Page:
About target-date fund glide paths—a key to asset allocation in a 401(k)
Target-date funds (TDFs) are the asset management industry’s closest thing to a one-size-fits-all product for a broad cross section of America’s retirement savers. They’re also a defined contribution (DC) plan staple, offered by 89.7% of such plans nationwide.¹ A glide path is the investment blueprint that a fund uses to adjust its investments according to how close the investor is to retirement. Knowing how glide paths work is crucial to being able to make decisions on your plan’s investment lineup.
TDFs have become increasingly popular for people seeking a simple investment strategy to help them accumulate savings while managing risk. The funds emerged in the 1990s, and they took a big leap forward in 2006, when Congress allowed them to serve as a qualified default investment alternative (QDIA) in 401(k) plans for automatic enrollees who don’t specify how to invest their money. By the end of 2020, assets in target-date mutual funds and collective investment trusts grew to a record $2.8 trillion—up about 20% from the previous year.2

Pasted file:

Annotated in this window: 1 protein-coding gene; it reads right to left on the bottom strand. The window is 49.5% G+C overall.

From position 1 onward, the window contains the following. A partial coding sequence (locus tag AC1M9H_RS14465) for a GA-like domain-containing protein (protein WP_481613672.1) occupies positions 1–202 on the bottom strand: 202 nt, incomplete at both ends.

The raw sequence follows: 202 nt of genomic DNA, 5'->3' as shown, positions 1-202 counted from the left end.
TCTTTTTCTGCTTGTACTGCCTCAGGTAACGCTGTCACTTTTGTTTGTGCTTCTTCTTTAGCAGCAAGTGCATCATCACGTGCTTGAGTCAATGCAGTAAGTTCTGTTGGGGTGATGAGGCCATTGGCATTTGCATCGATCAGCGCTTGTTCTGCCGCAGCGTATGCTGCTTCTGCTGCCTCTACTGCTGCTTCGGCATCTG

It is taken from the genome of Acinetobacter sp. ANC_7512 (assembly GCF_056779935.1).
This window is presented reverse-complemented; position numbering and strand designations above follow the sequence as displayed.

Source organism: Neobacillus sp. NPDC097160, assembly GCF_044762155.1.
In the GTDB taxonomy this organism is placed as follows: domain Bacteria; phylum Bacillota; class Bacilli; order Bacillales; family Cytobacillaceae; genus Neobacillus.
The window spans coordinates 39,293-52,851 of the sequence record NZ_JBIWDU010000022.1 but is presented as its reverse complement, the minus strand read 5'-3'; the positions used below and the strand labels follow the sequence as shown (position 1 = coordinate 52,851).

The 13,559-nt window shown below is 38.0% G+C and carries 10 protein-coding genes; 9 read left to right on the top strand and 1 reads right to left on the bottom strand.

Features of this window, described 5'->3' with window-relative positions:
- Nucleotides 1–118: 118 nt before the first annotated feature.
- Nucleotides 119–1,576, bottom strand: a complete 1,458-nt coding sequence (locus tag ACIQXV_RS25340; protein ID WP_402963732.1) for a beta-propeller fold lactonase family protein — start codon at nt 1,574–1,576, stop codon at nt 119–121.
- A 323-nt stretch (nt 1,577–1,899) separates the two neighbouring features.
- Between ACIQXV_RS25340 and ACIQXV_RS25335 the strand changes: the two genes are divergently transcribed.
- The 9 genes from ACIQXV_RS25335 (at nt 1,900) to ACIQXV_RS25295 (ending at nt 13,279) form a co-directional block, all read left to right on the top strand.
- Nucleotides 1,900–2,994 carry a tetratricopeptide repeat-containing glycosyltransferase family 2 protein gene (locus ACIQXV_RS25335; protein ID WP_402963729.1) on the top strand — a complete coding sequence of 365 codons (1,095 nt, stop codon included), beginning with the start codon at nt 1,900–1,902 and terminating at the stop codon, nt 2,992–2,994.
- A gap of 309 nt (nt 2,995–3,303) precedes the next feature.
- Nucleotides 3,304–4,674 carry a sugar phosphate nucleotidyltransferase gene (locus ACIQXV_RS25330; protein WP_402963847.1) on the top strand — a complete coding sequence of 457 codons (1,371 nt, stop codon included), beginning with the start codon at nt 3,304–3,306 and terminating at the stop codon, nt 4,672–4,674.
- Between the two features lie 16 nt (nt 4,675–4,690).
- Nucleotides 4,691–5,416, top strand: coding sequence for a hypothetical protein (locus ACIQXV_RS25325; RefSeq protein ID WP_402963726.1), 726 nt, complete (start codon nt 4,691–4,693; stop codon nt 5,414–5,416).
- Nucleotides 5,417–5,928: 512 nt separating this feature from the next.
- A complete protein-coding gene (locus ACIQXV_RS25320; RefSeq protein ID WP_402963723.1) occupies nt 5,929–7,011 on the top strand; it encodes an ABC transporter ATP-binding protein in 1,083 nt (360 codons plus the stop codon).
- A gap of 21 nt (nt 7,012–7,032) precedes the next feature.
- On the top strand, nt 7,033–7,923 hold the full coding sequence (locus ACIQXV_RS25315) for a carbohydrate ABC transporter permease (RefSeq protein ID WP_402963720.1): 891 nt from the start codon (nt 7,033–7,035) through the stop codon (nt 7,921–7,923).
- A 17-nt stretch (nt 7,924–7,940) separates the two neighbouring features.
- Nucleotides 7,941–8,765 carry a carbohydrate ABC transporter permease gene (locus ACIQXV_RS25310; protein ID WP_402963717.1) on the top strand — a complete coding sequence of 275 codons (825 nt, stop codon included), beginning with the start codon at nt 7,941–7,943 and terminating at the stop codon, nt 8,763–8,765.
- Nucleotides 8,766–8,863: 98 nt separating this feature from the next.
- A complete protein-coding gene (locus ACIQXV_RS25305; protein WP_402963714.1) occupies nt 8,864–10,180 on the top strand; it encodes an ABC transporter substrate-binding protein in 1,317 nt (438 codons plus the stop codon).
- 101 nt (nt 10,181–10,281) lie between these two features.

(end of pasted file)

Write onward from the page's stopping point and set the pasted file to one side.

How TDFs work
While there are many considerations in choosing one for your participants and plan, the products offer an appealing level of simplicity. A participant can choose a fund with a target date in its name—say, a 2030 or 2055 fund—that roughly coincides with the year of their anticipated entrance to retirement. Over the years, the fund’s manager adjusts allocations to stocks, bonds, and other assets as investor risk tolerance changes with the target date approaching. The products may appear somewhat commoditized because they all have target years in their fund names, but they vary widely in how they pursue their objectives.
The glide path and how it affects asset allocation
Perhaps the most important distinguishing feature of any TDF is its glide path—which is the prescribed asset allocation adjustments the fund makes to balance growth potential with risk management as an investor ages.
For example, TDFs typically keep most assets invested in stocks during the early and middle stages of an investor’s working years, when retirement is likely to be decades away. At that point, most funds’ glide paths offer equity exposure of around 80% to 90% of the overall portfolio, with the rest typically in bonds. A typical glide path provides around 70% to 80% equity exposure when the target retirement date is a couple decades away, and then 50% to 65% when it’s 10 years away. At the target retirement date, most glide paths keep equity allocations at around 40% to 55%, to help provide for continued growth.
A sample TDF glidepath
The rationale for the changing equity exposure? It has to do with stocks’ history of outperforming bonds and short-term investments in the long term. When equities experience market downturns, younger investors are typically in a better position to ride out the volatility than those close to or in retirement.